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Thursday, September 3, 2020

Review: 30 Miles From Nowhere

Director: Caitlin Koller
Screenplay: Seana Kofoed
Year: 2020

I had previously heard about “30 Miles From Nowhere”, but it never got my attention to try to find and watch it. However, in these past days, Shudder added it to their collection, and with a “what the hell”, I gave it a chance. In advance, I can say that I left the movie with the same indifference that I went in with.

After a long time without seeing each other, a group of friends reunites to attend another friend’s funeral that recently committed suicide. The funeral takes place in a rural part of the United States close to where the deceased used to live, which takes the group of friends to stay in a desolated cabin. Shortly after arriving at the place, they start experiencing a series of events that lead them to think that their friend’s suicide is part of something much more sinister.

One of the first signals about the sort of movie that “30 Miles From Nowhere” is the main characters. Since they are introduced, it is noticeable how boring and uninteresting they all are, which speaks badly about Seana Kofoed’s script, which has some other issues that I will get deeper into later. The acting cannot make much of the poor material with which the cliché and predictable personalities of the main characters are built.

Another problem that pops out of the script, combined with the work of director Caitlin Koller ("Maid of Horror"), is the amount of screaming and ineffective jump scares that plague the movie from beginning to end. Instead of being scary, each jump scare only manages to be irritating as they are accompanied by screeching screams, often out of proportion to what is going on. Also, some comedy moments are introduced that are as ineffective as the horror ones, with a frantic style of editing where in some parts, the scenes are only shown for two or three seconds before cutting to the next.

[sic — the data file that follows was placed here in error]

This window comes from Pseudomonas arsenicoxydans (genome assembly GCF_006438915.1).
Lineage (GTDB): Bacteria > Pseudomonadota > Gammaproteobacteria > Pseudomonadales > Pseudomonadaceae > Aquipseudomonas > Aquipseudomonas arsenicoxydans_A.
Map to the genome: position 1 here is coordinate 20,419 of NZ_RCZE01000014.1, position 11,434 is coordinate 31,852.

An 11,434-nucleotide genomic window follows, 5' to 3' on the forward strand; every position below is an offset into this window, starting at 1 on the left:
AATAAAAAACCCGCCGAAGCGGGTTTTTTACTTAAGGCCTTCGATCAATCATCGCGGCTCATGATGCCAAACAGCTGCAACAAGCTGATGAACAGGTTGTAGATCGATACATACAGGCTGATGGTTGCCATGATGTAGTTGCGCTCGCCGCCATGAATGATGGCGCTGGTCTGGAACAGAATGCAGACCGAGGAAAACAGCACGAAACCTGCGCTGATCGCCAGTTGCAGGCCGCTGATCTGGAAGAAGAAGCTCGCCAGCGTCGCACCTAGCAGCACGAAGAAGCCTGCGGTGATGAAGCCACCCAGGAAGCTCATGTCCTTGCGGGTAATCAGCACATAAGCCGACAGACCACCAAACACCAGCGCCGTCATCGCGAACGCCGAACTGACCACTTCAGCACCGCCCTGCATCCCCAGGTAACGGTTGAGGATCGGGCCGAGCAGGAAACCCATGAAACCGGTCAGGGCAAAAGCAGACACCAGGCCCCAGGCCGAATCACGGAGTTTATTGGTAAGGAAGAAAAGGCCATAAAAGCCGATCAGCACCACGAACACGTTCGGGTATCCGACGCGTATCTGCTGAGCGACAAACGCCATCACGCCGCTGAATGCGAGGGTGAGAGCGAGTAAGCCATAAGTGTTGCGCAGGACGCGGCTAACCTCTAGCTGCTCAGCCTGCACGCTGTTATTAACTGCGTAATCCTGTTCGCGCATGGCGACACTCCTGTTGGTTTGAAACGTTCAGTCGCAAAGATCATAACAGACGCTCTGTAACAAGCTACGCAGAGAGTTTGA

With the idea of keeping the viewer guessing about what’s going on in the cabin, some supernatural elements are introduced that only manage to create holes and inconsistencies in the plot. Being honest, since the first minutes, I already had an idea of how the movie would end, and, although it keeps some surprises for the outcome, my prediction was not far at all. None of the events that are there to confuse the viewer are useful and are nothing more than a nuisance in an already defective plot. 

When a character mentions the movie’s name as part of a conversation before 15 minutes have passed, you start figuring out that you are not witnessing one of the best horror movies out there. From the script’s issues to the technical aspects, “30 Miles From Nowhere” has too much against it to at least be entertaining. I never got interested in the characters, and the plot is only mildly interesting, but its holes do not allow for it to be enjoyed.

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